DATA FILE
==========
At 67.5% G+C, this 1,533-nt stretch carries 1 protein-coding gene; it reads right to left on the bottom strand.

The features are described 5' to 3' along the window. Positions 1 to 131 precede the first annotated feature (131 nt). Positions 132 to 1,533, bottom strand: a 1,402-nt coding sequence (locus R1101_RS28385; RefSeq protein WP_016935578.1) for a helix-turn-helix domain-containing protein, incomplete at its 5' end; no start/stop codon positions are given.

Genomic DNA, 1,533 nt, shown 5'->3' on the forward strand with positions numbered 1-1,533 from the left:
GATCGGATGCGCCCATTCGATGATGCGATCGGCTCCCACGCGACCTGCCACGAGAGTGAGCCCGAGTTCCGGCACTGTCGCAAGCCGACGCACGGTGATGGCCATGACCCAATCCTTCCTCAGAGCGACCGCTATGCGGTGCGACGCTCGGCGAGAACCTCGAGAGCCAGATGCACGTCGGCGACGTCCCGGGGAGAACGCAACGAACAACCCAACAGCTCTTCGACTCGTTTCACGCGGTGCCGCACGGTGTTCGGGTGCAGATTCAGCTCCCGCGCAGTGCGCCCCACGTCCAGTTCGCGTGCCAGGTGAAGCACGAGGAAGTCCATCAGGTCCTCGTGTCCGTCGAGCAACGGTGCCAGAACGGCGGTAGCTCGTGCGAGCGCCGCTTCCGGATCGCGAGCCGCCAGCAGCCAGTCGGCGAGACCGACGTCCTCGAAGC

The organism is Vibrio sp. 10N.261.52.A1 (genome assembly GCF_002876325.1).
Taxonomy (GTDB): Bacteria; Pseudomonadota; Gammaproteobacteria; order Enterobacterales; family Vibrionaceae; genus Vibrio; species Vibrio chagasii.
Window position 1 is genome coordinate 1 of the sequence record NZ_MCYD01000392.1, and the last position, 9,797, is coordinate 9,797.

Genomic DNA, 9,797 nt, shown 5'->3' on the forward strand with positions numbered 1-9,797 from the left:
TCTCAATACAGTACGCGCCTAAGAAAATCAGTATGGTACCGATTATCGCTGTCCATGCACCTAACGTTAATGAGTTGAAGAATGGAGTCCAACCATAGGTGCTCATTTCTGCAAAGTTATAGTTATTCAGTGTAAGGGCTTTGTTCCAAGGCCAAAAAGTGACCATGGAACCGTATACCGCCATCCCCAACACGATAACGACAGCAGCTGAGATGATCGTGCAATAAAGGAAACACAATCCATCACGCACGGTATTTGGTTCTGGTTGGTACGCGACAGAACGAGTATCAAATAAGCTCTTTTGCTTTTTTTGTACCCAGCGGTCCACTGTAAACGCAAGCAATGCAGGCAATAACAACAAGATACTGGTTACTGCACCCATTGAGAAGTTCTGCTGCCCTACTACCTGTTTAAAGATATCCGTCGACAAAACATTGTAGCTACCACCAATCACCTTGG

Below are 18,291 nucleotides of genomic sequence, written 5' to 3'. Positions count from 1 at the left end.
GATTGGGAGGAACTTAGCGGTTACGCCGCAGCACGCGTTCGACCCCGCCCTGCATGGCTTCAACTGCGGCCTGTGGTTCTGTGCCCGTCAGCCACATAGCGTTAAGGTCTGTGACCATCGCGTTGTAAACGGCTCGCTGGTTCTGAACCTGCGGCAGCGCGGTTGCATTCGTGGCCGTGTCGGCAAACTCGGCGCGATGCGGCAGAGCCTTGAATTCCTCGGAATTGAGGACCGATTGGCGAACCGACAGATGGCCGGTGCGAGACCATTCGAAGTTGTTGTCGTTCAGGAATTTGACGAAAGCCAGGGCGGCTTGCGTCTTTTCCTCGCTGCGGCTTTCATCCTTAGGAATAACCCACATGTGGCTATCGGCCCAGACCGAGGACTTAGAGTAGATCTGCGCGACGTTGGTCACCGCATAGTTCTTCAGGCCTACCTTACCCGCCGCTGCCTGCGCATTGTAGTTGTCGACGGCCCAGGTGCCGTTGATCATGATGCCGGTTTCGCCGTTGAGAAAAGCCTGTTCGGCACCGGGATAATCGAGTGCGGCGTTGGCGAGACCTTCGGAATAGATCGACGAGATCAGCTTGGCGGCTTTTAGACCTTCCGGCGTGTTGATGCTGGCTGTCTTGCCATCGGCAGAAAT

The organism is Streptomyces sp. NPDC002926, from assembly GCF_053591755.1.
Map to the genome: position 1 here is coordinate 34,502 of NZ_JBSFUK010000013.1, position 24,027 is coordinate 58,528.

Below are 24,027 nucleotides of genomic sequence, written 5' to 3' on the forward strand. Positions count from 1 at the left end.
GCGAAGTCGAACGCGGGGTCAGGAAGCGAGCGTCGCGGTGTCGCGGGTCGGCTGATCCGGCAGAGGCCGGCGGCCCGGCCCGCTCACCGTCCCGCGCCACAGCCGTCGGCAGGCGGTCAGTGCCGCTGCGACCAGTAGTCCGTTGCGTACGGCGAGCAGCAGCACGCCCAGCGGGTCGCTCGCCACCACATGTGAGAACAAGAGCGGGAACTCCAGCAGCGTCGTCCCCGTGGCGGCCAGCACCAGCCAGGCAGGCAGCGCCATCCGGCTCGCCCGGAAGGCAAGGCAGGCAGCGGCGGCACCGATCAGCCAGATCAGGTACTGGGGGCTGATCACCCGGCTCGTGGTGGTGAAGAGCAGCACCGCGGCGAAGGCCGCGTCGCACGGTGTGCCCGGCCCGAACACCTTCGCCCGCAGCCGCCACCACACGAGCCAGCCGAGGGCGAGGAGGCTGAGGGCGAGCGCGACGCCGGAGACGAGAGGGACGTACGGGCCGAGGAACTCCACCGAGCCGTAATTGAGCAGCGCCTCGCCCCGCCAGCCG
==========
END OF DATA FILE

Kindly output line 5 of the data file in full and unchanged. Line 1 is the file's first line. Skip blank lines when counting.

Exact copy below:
The organism is Vibrio sp. 10N.261.52.A1 (genome assembly GCF_002876325.1).